Projecting here that 2015 will be better than 2014. I believe Jabari Parker will stay 2 years, same with Gordon, Young. So now I have at least 6 guys as legit number 1 types with Jahlil Okafor, Jabari Parker, Tyus Jones, Stanley Johnson, Myles Turner and Cliff Alexander. And then you have at least starter material down to the 20s. And because the high School classes 2015 and 2016 will be very good and exceptional you can speculate 2016, 2017 should be awesome as well.
Dont think Tyus Jones will be one and done. Especially if he goes to Duke, because Quinn Cook will most likely be the starting PG. and I think Sulaimon is a 3-4 year guy so I dont see them running a two PG like they did with Irving and Smith, so I think he stays two. But I also think 2015 will be better than 2014.
But is this Myles Turner hype getting out of hand? He clearly is a future 4 because of his weight. Is he better than John Henson was at the same stage?
At the very least John Henson was 216 pounds as a college junior and Turner is over 220 pounds in high school.
Other than that I know next to nothing about him lol.
Jabari Parker still has the situation where he may want to carry out his two year Mormon mission. As he has committed to Duke next season, he can assume it will not be then, so that opens up maybe 2014 to 2016. If he wishes to do this in line with his faith then I would not see him staying a second year in college and undertaking it after that, as it would then be 2018 before he would be in the NBA.
I'd assume that maybe one of Kentucky's elite recruiting class this year will stay for another year and we can only second guess at this time for example Aran has Noah Vonleh and Joel Embiid listed in the top 8 of his 2015 draft but they could easily declare next year.
Personally I think that Wiggins, Parker, Randle, Cauley-Stein and Smart all definitely declare next summer after that it is more uncertain.
Slightly off topic, but does anyone think we could start to see a new trend of guys staying for two years if they are either:
A) On a team with a legitimate chance to make the Final Four (i.e. Marcus Smart, Jared Sullinger, Harrison Barnes)
B) Virtually guaranteed 1st round picks who want to have that "lottery lock" instead and/or just don't feel ready for the NBA
Personally, I don't want to see guys miss out on money just to stay in college another season but I really think it would help both college basketball and the NBA if most players began to stay in school at least 2-3 seasons instead of going after one season.
HS or 1 year college? Actually look at the players who declared from every class. HS and 1 year players have dominated MVP awards, rings, and All-NBA teams. Don't tell me the league would be better without them. The college game would be better if they were forced to go, but then the term student/athlete becomes a farce.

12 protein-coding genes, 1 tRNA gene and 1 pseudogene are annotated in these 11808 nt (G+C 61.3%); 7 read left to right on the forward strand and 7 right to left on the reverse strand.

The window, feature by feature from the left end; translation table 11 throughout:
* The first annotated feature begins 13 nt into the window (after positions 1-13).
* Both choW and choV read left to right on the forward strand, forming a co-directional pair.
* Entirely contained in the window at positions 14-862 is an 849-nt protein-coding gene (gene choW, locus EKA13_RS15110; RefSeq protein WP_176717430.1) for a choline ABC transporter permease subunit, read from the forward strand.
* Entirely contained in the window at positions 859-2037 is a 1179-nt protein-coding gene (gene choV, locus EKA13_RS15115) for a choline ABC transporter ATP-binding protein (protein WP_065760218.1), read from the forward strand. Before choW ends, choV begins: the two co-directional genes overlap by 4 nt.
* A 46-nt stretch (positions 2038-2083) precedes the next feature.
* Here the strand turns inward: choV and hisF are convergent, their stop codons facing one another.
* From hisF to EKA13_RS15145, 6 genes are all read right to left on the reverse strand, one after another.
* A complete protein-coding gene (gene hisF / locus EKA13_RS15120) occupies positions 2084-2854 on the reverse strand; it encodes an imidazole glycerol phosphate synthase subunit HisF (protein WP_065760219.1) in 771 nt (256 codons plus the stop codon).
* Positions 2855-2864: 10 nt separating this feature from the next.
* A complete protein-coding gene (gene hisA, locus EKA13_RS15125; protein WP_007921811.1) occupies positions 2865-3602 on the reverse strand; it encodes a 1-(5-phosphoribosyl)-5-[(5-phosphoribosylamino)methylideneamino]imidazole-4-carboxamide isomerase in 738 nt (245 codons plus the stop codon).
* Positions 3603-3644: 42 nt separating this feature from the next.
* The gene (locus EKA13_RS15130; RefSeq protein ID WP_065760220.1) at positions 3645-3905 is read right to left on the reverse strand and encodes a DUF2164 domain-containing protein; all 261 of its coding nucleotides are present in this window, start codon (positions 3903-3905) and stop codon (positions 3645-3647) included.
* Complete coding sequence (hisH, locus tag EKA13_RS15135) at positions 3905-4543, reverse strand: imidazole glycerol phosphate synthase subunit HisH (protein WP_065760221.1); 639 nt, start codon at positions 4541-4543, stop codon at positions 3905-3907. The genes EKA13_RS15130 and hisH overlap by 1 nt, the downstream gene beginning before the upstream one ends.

First of all, I'm well aware of today's stars being known for going straight to the NBA after high school or after one season of college but why wouldn't they still achieve that same success with one or two more seasons in college?
If you want to go there, then how about this list of guys who stayed for three years or more in college. I'm only going to included guys who were drafted from 1980 to the present day.
And the list goes on from there. There are two main reasons for why players do not have the same fundamentals that they used to in the 80s and 90s and that is AAU basketball and being in a rush to get the NBA. If players valued their high school team more than their AAU team and to be taught the right way to play instead of trying to get money as fast as possible, I guarantee that both college basketball and the NBA would be better to watch.
The average HS basketball coach is a TEACHER who, hopefully played basketball as a kid. I know a schools whose Varsity Head Coached NEVER played HS bball. High Schools teams are not the place to improve because most of the time the player that can go D1 is by far the best player in the school.
At least in AAU they are pushed by similiar athletes with similiar skill sets.
If we want the fundemantals improve at a youth level, then there needs to be more sports-focused-prep-schools where they have the money to hire coaches (NOT teachers!). Let most of the D2 and all of the D1 players play in private prep based leagues and let everyone else play normal HS ball.
FYI, in the middle school conference where I coach only HALF of the coaches know what a "help-side" is and why players should be on the "help-line"... if players are supposed to learn from people like that, then the fundamentals will never get better